Every IT group providing Linux servers will require some infrastructure services. What I mean by that is that there are services that Linux sysadmins need that help them to run their servers in a efficient, scalable way.
Production services need support from infrastructure services.
This post lists a basic collection of services that a Linux sysadmin might require. For me, this would be the minimum services required to run a group of Linux servers, be it 10 or 1000.
1. Write documentation with mediawiki
One of the most important things a sysadmin does is document what they did so that they can take a relaxing, rejuvenating vacation. By this I mean that they have documented their systems so that the other admins taking over can use it to fix things, to understand what is installed, where it is, what it does, who owns it, ect, when the primary sysadmin is unavailable because he/she is in downtown Tokyo and is having a hard time connecting to the local wireless because they can’t read Japanese.
Documentation is also important so you can remember what you did six months ago to get iscsi working, or how to configure a xen dom0 to use a bridge that comes from a vlan, or that command to dd a logical volume from one server to another over ssh without having to figure it out all over again. I suppose you could blog about it too. :)
Regardless of what is being documented, usually the system I will use is a Mediawiki instance. Mediawiki supports searching (also full text searching if you use sphinx and the sphinx search plugin so that you can search in pre tags too), file uploads, categories, and many, many other features, especially via the diverse plugin/extension community.
When people don’t want to use mediawiki I ask them what they want to do, how they want to work, and inevitably mediawiki can do it.
2. Serve packages using mrepo
Most Linux distros use some form of package management to install software. For example, in Debian/Ubuntu a deb file and in Redhat it’s an rpm.
These packages, somewhat akin to an advanced zip file, contain all the files, requirements, metadata, ect, for a particular piece of software or service. The
./configure; make; make install dance is only done on the build servers.
In most of the environments I work in, we strive to package all code. This means that all software and applications are installed on a server in a package. Configuration can be done by hand, or via a centralized configuration management system, but the code is actually installed via a package. This goes for Perl CPAN modules too. :) EVERYTHING.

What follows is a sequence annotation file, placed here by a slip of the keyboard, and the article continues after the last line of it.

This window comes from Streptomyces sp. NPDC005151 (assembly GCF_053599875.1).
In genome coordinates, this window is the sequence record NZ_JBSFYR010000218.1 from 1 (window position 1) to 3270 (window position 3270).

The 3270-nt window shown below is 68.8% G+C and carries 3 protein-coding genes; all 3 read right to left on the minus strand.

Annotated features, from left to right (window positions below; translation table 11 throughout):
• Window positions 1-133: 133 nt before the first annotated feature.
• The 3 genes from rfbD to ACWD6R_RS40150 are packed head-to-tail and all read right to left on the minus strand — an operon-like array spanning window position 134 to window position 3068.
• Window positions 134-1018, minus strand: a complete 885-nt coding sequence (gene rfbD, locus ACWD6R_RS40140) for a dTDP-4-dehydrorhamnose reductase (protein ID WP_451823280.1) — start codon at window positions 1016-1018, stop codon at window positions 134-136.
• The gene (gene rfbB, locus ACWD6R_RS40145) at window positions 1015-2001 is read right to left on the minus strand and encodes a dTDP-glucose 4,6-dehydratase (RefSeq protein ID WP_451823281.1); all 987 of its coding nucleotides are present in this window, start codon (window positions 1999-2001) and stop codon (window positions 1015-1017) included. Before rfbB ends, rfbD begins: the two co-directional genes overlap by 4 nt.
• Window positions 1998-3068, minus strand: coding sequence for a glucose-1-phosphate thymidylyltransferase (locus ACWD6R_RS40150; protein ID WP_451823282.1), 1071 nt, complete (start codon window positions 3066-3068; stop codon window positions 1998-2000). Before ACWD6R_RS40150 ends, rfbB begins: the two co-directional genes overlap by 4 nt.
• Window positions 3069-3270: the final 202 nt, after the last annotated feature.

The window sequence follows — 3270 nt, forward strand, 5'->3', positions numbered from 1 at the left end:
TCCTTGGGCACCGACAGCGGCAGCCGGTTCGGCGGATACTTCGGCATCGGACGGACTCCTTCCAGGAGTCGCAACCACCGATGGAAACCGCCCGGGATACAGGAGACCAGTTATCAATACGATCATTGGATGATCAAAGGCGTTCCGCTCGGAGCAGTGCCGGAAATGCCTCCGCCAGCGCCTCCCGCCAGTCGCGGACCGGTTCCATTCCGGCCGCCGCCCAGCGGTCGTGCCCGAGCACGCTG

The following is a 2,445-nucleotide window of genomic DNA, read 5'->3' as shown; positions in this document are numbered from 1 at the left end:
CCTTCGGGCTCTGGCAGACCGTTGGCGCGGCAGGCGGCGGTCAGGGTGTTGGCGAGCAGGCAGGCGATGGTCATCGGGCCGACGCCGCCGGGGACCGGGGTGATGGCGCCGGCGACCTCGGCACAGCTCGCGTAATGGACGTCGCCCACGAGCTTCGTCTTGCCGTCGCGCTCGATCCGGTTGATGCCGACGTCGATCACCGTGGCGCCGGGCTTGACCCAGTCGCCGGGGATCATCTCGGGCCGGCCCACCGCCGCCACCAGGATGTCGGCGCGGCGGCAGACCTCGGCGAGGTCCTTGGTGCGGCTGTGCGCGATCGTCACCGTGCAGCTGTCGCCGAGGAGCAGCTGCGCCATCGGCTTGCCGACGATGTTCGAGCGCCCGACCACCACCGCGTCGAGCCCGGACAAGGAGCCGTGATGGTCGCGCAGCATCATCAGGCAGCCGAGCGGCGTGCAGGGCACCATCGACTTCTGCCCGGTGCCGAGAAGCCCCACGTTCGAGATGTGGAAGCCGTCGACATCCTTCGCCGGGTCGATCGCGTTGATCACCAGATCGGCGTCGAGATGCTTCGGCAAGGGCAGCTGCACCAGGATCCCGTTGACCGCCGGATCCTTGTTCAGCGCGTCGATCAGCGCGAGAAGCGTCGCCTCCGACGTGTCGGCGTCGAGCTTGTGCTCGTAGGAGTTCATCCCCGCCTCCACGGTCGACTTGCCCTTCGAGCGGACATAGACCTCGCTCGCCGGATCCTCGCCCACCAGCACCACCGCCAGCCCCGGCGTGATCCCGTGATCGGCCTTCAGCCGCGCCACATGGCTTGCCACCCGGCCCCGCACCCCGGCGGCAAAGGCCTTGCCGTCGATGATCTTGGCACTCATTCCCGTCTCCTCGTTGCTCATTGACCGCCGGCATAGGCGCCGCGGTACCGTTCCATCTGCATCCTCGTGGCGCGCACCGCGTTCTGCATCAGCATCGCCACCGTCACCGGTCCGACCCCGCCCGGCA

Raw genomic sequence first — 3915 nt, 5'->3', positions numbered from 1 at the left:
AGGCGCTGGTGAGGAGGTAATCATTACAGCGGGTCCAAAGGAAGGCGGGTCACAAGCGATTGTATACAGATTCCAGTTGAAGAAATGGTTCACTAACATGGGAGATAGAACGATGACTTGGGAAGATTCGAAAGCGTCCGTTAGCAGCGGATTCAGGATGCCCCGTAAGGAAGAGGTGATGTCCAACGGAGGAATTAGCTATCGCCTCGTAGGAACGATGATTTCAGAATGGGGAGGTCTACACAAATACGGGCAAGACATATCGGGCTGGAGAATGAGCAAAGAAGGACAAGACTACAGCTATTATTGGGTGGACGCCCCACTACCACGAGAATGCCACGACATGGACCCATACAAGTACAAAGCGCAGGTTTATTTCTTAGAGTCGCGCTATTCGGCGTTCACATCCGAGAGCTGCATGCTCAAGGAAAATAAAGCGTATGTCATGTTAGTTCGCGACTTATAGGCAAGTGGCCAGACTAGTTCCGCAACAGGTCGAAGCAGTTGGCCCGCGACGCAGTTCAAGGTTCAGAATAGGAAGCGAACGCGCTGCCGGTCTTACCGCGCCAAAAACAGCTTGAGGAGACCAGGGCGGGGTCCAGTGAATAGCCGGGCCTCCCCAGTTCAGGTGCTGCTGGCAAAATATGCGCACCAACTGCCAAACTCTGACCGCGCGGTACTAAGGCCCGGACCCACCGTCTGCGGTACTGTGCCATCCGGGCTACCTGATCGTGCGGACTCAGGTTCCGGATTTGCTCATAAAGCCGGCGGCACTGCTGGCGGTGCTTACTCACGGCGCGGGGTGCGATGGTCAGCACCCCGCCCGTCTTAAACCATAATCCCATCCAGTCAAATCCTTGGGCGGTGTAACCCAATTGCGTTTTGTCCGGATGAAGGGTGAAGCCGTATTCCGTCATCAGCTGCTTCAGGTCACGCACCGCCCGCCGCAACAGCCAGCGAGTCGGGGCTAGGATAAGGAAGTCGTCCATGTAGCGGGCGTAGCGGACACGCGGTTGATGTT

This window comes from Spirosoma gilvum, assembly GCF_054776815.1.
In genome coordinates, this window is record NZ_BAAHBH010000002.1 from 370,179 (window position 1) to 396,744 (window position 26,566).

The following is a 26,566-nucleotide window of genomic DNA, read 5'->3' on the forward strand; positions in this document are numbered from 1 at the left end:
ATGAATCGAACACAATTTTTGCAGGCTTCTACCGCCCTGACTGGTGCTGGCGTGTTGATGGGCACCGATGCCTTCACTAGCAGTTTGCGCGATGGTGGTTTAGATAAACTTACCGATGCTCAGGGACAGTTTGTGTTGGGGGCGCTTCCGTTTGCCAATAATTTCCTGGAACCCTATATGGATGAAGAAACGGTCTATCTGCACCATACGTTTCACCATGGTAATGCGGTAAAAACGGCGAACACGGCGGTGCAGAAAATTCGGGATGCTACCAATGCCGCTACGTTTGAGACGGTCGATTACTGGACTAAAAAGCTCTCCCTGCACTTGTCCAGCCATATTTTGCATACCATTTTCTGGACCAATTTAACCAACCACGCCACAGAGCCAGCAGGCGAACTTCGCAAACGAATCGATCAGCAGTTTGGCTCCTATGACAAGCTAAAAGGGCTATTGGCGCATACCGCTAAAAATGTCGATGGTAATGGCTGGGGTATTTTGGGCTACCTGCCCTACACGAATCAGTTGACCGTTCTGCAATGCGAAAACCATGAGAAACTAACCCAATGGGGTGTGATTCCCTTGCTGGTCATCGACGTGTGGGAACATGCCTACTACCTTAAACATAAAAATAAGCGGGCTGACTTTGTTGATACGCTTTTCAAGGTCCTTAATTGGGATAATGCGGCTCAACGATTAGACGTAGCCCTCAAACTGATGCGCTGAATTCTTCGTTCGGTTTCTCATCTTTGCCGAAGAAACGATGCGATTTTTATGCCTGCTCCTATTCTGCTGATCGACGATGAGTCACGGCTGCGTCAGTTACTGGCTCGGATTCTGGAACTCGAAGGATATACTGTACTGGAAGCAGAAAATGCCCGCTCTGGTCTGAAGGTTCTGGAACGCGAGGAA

The package server provides a central spot that the servers obtain packages from, eg. a mrepo server.
The packages server will do three major things:
3. Centralize syslogging with rsyslog
There should be a central syslog server somewhere in your infrastucture, and all production servers should send syslog packets to that server.
This will allow for a central spot for gathering syslog messages from all servers. We can then run scripts/processes to analyze these logs looking for issues.
Also, should a server get hacked the first thing malicious users usually do is (try) to delete logs. But, if the logs have been sent to a central log server then they (probably) can’t do that.
I usually replace, when possible, syslog with rsyslog and at minimum use TCP delivery instead of UDP.
4. Centralize root email with sendmail or postfix and dovecot
There are many scripts on servers that will send email to root if something breaks, eg. cron or logwatch. So all of these emails should be sent to a central email address that sysadmins have access to.
I’m not a huge fan of what is essentially logging over email, but it’s nearly impossible to avoid.
Currently I configure each server’s root alias to email a central address which is delivered to a Maildir and serve that up over IMAPS with dovecot. Dovecot is pretty great.